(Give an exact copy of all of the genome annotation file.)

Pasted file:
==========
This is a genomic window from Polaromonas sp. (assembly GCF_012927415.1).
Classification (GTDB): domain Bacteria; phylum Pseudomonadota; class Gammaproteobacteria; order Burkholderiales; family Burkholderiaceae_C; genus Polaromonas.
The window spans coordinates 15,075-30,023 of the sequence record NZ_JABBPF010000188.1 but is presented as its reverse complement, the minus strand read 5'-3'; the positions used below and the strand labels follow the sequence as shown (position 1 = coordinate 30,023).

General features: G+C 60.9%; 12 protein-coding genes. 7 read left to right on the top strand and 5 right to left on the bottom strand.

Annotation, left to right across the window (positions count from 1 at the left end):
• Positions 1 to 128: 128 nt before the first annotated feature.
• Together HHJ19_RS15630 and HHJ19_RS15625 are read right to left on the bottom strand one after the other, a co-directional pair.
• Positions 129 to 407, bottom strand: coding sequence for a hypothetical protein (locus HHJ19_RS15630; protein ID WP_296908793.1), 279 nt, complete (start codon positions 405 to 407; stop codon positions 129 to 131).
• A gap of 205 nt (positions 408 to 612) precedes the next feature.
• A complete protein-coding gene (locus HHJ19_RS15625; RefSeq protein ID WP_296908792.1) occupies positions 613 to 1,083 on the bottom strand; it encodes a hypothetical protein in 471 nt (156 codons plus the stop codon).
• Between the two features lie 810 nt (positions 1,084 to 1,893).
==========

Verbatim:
This is a genomic window from Polaromonas sp. (assembly GCF_012927415.1).
Classification (GTDB): domain Bacteria; phylum Pseudomonadota; class Gammaproteobacteria; order Burkholderiales; family Burkholderiaceae_C; genus Polaromonas.
The window spans coordinates 15,075-30,023 of the sequence record NZ_JABBPF010000188.1 but is presented as its reverse complement, the minus strand read 5'-3'; the positions used below and the strand labels follow the sequence as shown (position 1 = coordinate 30,023).

General features: G+C 60.9%; 12 protein-coding genes. 7 read left to right on the top strand and 5 right to left on the bottom strand.

Annotation, left to right across the window (positions count from 1 at the left end):
• Positions 1 to 128: 128 nt before the first annotated feature.
• Together HHJ19_RS15630 and HHJ19_RS15625 are read right to left on the bottom strand one after the other, a co-directional pair.
• Positions 129 to 407, bottom strand: coding sequence for a hypothetical protein (locus HHJ19_RS15630; protein ID WP_296908793.1), 279 nt, complete (start codon positions 405 to 407; stop codon positions 129 to 131).
• A gap of 205 nt (positions 408 to 612) precedes the next feature.
• A complete protein-coding gene (locus HHJ19_RS15625; RefSeq protein ID WP_296908792.1) occupies positions 613 to 1,083 on the bottom strand; it encodes a hypothetical protein in 471 nt (156 codons plus the stop codon).
• Between the two features lie 810 nt (positions 1,084 to 1,893).